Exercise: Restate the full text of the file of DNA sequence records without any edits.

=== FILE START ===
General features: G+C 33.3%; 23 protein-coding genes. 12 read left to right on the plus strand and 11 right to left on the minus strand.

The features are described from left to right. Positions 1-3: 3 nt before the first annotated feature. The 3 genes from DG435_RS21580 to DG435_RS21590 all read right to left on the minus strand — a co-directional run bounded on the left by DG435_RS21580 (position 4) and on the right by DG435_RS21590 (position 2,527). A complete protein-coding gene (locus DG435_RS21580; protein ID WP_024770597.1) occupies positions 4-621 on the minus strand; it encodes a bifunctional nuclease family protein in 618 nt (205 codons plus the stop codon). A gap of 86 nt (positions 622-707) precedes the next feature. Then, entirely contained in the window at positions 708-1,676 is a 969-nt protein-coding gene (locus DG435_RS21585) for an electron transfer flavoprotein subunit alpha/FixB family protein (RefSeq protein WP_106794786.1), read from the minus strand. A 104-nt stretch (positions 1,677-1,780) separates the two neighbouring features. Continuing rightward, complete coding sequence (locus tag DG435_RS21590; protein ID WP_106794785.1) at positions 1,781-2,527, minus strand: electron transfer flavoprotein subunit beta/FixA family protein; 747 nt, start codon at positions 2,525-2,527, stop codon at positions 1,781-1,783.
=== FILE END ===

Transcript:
General features: G+C 33.3%; 23 protein-coding genes. 12 read left to right on the plus strand and 11 right to left on the minus strand.

The features are described from left to right. Positions 1-3: 3 nt before the first annotated feature. The 3 genes from DG435_RS21580 to DG435_RS21590 all read right to left on the minus strand — a co-directional run bounded on the left by DG435_RS21580 (position 4) and on the right by DG435_RS21590 (position 2,527). A complete protein-coding gene (locus DG435_RS21580; protein ID WP_024770597.1) occupies positions 4-621 on the minus strand; it encodes a bifunctional nuclease family protein in 618 nt (205 codons plus the stop codon). A gap of 86 nt (positions 622-707) precedes the next feature. Then, entirely contained in the window at positions 708-1,676 is a 969-nt protein-coding gene (locus DG435_RS21585) for an electron transfer flavoprotein subunit alpha/FixB family protein (RefSeq protein WP_106794786.1), read from the minus strand. A 104-nt stretch (positions 1,677-1,780) separates the two neighbouring features. Continuing rightward, complete coding sequence (locus tag DG435_RS21590; protein ID WP_106794785.1) at positions 1,781-2,527, minus strand: electron transfer flavoprotein subunit beta/FixA family protein; 747 nt, start codon at positions 2,525-2,527, stop codon at positions 1,781-1,783.